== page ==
- Swelling of eyelids
- Watery or thick, smelly discharge
- Excessive tearing
- Visible Squinting
- Holding eye closed
- Light sensitivity
- Pawing at the eye
- Ocular tenderness
- Thick green or yellow secretion around the eye
Redness, swelling, or inflammation in the eyes are minor symptoms, but if your canine has allergies, then it is hard to determine the disease, which causes discomfort to your canine pal. In that case, your dog has to undergo a complete ophthalmologic exam.
Causes of Dog Eye Infections
Just like us, several factors may be responsible for causing your dog’s eye infection. Let’s find out the reasons and possible causes of your canine eye infection:
- Viruses, such as distemper, herpes, hepatitis, canine influenza
- Bacterial infections, such as canine brucellosis, leptospirosis, and tick-borne diseases including Lyme disease and canine ehrlichiosis
- Foreign objects/materials such as dirt, grass seed, or pet’s own hair
- Irritants, like smoke or shampoo
- Injuries or trauma to the eye or surrounding areas
- Irritants (such as debris, smoke, chemicals, or other substances) in the eye
- Pink eye (Conjunctivitis)
- Scratches, abrasions, or a cut on the cornea
- Ulcer/keratitis or corneal infection
- Underlying health conditions
- Viruses (such as herpes, distemper, canine influenza, and hepatitis)
There are also other health conditions and problems that can provoke symptoms that look like an eye infection, such as:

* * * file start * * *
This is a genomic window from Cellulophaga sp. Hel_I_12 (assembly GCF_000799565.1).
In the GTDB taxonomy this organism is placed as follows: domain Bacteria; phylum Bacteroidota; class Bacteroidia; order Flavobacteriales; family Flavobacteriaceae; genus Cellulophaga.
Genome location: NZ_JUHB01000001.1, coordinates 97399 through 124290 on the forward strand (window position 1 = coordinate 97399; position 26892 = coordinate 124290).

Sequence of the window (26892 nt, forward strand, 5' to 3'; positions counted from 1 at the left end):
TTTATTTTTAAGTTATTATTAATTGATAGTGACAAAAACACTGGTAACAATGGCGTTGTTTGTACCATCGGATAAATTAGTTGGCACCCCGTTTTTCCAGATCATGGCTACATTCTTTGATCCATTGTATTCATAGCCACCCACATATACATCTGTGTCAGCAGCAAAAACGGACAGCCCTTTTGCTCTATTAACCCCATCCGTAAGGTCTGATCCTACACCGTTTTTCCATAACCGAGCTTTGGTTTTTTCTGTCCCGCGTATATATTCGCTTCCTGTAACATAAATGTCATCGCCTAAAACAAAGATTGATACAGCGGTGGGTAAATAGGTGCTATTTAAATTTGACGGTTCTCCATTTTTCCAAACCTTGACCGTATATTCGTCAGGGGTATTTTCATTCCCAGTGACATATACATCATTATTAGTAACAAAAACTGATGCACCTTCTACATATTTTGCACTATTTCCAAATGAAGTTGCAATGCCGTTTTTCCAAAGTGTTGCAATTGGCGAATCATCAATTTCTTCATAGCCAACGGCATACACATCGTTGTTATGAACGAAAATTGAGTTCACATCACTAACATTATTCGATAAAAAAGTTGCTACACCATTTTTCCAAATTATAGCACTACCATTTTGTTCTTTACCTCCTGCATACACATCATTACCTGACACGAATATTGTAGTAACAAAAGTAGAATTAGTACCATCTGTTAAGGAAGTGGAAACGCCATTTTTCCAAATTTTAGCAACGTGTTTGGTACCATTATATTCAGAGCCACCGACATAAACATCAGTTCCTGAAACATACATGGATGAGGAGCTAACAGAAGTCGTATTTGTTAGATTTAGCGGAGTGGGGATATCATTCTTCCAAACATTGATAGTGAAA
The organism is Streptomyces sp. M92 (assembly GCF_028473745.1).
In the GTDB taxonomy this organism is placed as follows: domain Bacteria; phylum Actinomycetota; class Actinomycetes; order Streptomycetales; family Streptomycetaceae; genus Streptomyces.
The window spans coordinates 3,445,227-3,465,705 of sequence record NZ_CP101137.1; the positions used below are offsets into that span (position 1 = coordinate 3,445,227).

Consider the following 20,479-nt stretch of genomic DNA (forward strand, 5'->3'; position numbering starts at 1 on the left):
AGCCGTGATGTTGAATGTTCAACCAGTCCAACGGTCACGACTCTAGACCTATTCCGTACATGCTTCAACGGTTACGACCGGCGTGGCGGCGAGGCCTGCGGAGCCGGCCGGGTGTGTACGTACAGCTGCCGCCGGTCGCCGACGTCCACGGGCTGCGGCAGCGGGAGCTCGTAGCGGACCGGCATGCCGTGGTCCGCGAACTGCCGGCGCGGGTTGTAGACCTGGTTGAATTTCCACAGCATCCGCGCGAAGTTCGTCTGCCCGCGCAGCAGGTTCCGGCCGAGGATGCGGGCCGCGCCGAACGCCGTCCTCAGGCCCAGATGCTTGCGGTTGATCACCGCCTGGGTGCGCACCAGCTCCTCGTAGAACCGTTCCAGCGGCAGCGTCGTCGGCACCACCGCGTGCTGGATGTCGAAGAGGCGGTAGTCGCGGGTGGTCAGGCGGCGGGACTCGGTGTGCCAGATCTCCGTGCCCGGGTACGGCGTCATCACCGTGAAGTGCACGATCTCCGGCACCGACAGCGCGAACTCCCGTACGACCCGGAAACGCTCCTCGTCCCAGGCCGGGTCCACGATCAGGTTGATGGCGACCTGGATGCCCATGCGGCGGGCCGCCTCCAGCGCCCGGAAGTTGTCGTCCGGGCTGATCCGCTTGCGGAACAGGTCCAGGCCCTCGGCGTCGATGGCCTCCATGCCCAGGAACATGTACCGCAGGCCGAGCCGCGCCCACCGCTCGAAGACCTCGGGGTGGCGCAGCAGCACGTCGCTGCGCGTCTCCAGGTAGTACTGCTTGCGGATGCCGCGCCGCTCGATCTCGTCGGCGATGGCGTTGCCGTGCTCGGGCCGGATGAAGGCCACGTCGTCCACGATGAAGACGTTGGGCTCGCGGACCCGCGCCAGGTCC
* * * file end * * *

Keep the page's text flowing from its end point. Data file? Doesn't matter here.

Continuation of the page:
- Dry eye
- Tear duct problems (most commonly found Poodles and Cocker Spaniels)
- Vitamin deficiencies
- Eyelid abnormalities, such as the cherry eye (a condition where the dog’s third eyelid protrudes) and entropion (when the eyelid rolls in and irritates the surface of the eyeball)
After knowing the symptoms and the reason behind this, you should immediately start the treatment (if the infection is minor). But your beloved pet is still feeling unhealthy, contact your vet promptly to schedule an examination.
How to Prevent Dog Eye Infections
After reading all these infections and diseases, now you might have been thinking about how you can prevent it and keep your beloved pet safe? As dogs are quite playful and energetic all the time, so preventing eye infections can be difficult. But there are a few steps by that you can take to prevent eye infections in your dog:
- Try to avoid trauma to your dog’s eye.
- Close the window whenever you are driving. This will stop the contact of any type of foreign material to the eyes such as dust, seeds, and other substances that can fly into the eye of your dog and cause irritation.
- Regularly trim the hair around the eye so that it won’t irritate the eyeball.
- Keep your dog’s face as clean as possible.
- Protect the eyes with goggles designed for dogs; it will protect the eyes from UV light, dust, and plant fibers.
Dogs can get eye infections from viruses or bacteria, and some of these infections can damage your dog’s eyes and can lead to blindness. Eye problems in dogs are very treatable, so don’t get worried if your furry friend has an infection. Some infections can be treated at home, but if your dog is uncomfortable and feeling unhealthy, you should immediately consult your vet.
“Dogs are not our whole life, but they make our lives whole.”
For additional insights: